Listening to the news this morning, an NPR reporter was trailing around Paris with a French interpreter, trolling the streets near the concert hall where the terror broke.

Looking back.

Little boy playing footballHere was where this happened, he said. And here, it is silent. Children are not playing soccer because the park near the concert hall was barricaded all weekend.

Was.

Past tense.

Looking back.

My longest career has been in the news media, albeit as a freelance journalist mostly writing happy feature stories and personal essays. Still, as a bona fide proud member of the news media, it struck me in the face this morning that news, by definition, is old. It’s not new. It already happened.

Yes, the bombs go off and the guns fire, and journalists race to cover it.

EXTRA-News-000068733507_LargeBut by the time they get to the scene to tell the story, the story is over.

“Self-centeredness is the cause of human suffering and sorrow,” writes Swami A. Parthasarathy in Governing Business & Relationships.

The perpetrators of acts of terror and cataclysmic attacks think only of what they want, of their own salvation, they invoke God’s name before pulling the pin out of the grenade and while they may die in the effort, they believe their end will be salvation.

They are not, in any way, altruistic.

They are hopelessly fundamental.

And they are scared.

People who proclaim that they have it right and everyone else is wrong and must be destroyed are fragile, misguided people. They need the support of the masses to feel confidence in their own stance.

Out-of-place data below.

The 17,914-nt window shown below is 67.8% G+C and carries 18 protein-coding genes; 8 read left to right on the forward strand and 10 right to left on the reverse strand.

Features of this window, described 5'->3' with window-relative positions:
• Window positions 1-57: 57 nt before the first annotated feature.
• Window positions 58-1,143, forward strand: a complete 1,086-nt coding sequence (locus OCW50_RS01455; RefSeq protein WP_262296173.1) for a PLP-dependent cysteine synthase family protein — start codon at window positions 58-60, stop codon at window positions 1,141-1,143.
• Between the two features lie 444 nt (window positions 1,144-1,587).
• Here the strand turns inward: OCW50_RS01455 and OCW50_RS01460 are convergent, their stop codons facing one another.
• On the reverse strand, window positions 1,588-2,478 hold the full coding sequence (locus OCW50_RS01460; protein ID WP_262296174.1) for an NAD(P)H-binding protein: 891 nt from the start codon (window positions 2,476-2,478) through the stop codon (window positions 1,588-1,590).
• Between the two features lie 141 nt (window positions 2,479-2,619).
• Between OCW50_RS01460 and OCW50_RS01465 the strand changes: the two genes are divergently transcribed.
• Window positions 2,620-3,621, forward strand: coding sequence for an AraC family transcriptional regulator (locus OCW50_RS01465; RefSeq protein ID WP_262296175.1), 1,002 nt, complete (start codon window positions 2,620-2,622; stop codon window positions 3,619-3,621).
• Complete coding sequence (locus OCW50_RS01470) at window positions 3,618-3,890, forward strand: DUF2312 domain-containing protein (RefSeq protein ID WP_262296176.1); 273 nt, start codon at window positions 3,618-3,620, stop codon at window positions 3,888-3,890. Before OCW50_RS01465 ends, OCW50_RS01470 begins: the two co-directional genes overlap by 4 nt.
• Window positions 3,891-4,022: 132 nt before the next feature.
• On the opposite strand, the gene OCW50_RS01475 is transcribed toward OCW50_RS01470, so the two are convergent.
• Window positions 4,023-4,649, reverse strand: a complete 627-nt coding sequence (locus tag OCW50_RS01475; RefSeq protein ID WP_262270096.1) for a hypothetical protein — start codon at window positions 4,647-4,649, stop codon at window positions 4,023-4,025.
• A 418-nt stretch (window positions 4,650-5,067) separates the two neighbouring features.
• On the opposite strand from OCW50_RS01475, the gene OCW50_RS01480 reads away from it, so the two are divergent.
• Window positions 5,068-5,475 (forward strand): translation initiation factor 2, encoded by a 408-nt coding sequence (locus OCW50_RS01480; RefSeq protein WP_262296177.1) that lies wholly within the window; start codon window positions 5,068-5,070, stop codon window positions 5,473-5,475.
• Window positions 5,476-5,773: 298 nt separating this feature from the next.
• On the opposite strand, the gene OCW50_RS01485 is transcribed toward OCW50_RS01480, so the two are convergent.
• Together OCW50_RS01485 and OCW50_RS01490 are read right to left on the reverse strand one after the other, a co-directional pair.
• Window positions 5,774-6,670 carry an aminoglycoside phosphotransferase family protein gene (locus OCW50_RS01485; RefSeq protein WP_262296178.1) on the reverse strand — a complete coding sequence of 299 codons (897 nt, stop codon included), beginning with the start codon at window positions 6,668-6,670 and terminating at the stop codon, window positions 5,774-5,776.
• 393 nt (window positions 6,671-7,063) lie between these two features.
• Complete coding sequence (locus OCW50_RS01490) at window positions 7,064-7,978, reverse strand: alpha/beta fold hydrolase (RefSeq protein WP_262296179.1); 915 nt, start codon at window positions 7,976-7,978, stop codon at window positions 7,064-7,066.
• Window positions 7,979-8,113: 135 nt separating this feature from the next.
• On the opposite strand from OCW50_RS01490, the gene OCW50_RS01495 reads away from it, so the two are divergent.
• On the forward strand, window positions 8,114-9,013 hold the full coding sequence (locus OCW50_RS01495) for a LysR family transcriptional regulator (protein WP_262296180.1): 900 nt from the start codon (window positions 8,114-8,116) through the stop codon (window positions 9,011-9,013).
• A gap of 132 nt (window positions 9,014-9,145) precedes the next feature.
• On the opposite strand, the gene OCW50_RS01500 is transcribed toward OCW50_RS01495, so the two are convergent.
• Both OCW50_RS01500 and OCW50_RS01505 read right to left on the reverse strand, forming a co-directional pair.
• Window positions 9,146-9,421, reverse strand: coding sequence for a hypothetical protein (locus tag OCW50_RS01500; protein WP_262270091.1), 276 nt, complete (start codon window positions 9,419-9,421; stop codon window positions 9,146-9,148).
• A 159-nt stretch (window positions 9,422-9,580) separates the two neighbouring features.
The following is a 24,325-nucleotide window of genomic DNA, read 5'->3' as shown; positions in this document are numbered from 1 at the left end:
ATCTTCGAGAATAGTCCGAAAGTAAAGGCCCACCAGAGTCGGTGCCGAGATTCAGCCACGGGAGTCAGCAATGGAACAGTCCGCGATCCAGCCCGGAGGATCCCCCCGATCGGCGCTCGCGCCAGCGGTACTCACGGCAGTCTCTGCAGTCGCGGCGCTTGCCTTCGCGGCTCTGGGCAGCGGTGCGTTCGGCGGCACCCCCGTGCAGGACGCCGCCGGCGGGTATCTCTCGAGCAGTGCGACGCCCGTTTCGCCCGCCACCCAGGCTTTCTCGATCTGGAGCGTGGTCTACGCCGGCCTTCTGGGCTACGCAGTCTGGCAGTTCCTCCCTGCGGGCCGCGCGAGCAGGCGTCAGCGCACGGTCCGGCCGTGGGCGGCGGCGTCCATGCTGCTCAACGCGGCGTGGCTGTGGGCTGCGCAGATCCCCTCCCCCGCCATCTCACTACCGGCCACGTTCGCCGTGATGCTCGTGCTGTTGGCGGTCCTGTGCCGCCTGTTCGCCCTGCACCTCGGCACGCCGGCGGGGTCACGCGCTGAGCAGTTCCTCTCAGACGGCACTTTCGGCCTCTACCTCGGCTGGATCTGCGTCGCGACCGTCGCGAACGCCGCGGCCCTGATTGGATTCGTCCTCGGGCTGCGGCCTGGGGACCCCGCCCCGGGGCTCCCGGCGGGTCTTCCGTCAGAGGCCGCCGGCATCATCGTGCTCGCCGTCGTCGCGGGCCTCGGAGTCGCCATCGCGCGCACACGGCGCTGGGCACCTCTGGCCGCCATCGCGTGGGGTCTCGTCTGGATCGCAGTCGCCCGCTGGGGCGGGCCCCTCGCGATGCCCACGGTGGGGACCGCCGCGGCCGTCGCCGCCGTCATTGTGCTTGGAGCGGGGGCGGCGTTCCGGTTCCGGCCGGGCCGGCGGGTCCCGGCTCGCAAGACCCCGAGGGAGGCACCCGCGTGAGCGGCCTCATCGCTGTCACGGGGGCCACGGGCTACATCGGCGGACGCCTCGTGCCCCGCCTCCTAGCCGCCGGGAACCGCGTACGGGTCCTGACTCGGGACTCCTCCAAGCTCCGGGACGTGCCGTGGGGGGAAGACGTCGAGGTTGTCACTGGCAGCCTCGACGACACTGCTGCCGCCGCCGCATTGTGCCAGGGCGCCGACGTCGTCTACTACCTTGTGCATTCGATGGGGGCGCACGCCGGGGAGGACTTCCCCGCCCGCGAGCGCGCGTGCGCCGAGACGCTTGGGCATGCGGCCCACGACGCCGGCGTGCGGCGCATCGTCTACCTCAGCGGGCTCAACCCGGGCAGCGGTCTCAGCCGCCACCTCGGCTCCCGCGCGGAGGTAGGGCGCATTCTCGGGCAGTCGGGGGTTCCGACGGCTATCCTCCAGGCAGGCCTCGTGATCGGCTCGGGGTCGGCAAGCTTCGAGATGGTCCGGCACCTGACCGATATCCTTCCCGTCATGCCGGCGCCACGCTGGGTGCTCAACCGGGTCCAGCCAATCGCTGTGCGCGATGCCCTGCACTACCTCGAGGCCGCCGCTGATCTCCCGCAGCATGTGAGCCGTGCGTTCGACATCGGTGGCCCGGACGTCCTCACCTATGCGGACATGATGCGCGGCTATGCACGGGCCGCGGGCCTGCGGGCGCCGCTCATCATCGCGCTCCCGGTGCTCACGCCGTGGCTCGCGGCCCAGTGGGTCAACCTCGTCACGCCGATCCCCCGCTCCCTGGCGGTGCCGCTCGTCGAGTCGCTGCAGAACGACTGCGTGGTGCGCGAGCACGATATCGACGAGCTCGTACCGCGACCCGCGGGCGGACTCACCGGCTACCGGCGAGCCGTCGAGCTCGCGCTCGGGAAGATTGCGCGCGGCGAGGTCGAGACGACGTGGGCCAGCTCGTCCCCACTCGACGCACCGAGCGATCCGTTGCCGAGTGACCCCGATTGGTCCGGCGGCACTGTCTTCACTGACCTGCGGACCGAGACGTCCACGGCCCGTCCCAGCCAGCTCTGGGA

They do not have the courage to stand alone and embrace the idea that maybe they have it right, and maybe they have it wrong.

Anyway, back to the news: we write the stories of things that have passed. We look back in order to understand where we stand.

But really, where we stand is forward-facing. We look ahead, our gaze trained on possibility, on tomorrow’s sunrise, on the prediction that today’s temperature will rise to 62 degrees.

We aren’t looking behind us.

In The Calendar of the Soul, Rudolf Steiner wrote of this week (Nov. 10-16) the following:

“I feel my own force, bearing fruit

And gaining strength to give me to the world.

My inmost being I feel charged with power

To turn with clearer insight

Toward the weaving of life’s destiny.”

 

Notes to God, prayers, requests, tucked into the ancient stones at the Western Wall in Jerusalem.
Notes to God, prayers, requests, tucked into the ancient stones at the Western Wall in Jerusalem. (Photo by Lynne Golodner)

A week from today, I will board a plane with my three precious children and take to the clouds on our way to visit our Holy Land of Israel. We will step out of ordinary life and step into destiny, as we commune with our ancestors while also recognizing the veracity in the holy ground beneath our feet as shared by so many communities for millennia.

Next Friday, before the sun sets to invite the Sabbath in to Jerusalem, we will walk through the Old City, touring “Jerusalem of Three Religions,” for there, on that holy ground, Judaism, Christianity and Islam hold hands.

We may fight over territory and belief, over truth and light, but ultimately, we share the same roots. Our stories interweave with related characters and shared battles.

If only we could remember that in our darkest hours.

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